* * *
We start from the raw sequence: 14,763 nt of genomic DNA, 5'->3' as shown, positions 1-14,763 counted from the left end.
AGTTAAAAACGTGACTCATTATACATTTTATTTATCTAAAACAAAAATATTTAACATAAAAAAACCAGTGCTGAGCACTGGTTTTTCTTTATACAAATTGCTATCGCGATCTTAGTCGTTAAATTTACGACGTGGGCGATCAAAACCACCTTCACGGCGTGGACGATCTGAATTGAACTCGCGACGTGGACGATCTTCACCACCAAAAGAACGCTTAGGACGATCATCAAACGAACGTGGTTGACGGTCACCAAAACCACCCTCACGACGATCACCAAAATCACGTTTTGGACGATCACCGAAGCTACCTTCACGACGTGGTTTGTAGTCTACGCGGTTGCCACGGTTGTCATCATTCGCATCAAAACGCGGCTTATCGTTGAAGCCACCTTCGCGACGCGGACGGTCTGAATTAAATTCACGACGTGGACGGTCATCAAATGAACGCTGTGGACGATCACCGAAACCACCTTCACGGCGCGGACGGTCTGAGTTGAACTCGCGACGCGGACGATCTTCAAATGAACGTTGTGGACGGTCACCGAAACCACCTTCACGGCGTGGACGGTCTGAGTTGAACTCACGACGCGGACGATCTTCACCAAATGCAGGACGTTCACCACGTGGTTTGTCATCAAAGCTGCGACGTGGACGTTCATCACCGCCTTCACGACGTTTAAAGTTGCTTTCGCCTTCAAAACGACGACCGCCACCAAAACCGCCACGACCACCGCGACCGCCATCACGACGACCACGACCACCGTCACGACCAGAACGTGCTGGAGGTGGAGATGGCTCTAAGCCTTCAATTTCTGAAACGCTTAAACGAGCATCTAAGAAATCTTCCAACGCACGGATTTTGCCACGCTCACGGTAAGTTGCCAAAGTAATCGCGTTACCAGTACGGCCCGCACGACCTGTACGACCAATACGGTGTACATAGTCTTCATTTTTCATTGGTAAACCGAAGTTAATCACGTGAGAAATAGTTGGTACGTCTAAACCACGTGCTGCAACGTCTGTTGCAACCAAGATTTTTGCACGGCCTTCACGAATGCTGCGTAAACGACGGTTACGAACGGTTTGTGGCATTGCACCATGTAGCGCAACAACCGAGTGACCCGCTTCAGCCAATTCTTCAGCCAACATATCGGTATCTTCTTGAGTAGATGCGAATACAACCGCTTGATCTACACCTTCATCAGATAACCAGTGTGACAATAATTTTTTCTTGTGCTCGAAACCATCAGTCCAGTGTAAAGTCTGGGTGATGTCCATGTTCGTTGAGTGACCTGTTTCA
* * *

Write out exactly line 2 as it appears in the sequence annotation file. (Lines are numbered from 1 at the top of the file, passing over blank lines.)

AGTTAAAAACGTGACTCATTATACATTTTATTTATCTAAAACAAAAATATTTAACATAAAAAAACCAGTGCTGAGCACTGGTTTTTCTTTATACAAATTGCTATCGCGATCTTAGTCGTTAAATTTACGACGTGGGCGATCAAAACCACCTTCACGGCGTGGACGATCTGAATTGAACTCGCGACGTGGACGATCTTCACCACCAAAAGAACGCTTAGGACGATCATCAAACGAACGTGGTTGACGGTCACCAAAACCACCCTCACGACGATCACCAAAATCACGTTTTGGACGATCACCGAAGCTACCTTCACGACGTGGTTTGTAGTCTACGCGGTTGCCACGGTTGTCATCATTCGCATCAAAACGCGGCTTATCGTTGAAGCCACCTTCGCGACGCGGACGGTCTGAATTAAATTCACGACGTGGACGGTCATCAAATGAACGCTGTGGACGATCACCGAAACCACCTTCACGGCGCGGACGGTCTGAGTTGAACTCGCGACGCGGACGATCTTCAAATGAACGTTGTGGACGGTCACCGAAACCACCTTCACGGCGTGGACGGTCTGAGTTGAACTCACGACGCGGACGATCTTCACCAAATGCAGGACGTTCACCACGTGGTTTGTCATCAAAGCTGCGACGTGGACGTTCATCACCGCCTTCACGACGTTTAAAGTTGCTTTCGCCTTCAAAACGACGACCGCCACCAAAACCGCCACGACCACCGCGACCGCCATCACGACGACCACGACCACCGTCACGACCAGAACGTGCTGGAGGTGGAGATGGCTCTAAGCCTTCAATTTCTGAAACGCTTAAACGAGCATCTAAGAAATCTTCCAACGCACGGATTTTGCCACGCTCACGGTAAGTTGCCAAAGTAATCGCGTTACCAGTACGGCCCGCACGACCTGTACGACCAATACGGTGTACATAGTCTTCATTTTTCATTGGTAAACCGAAGTTAATCACGTGAGAAATAGTTGGTACGTCTAAACCACGTGCTGCAACGTCTGTTGCAACCAAGATTTTTGCACGGCCTTCACGAATGCTGCGTAAACGACGGTTACGAACGGTTTGTGGCATTGCACCATGTAGCGCAACAACCGAGTGACCCGCTTCAGCCAATTCTTCAGCCAACATATCGGTATCTTCTTGAGTAGATGCGAATACAACCGCTTGATCTACACCTTCATCAGATAACCAGTGTGACAATAATTTTTTCTTGTGCTCGAAACCATCAGTCCAGTGTAAAGTCTGGGTGATGTCCATGTTCGTTGAGTGACCTGTTTCA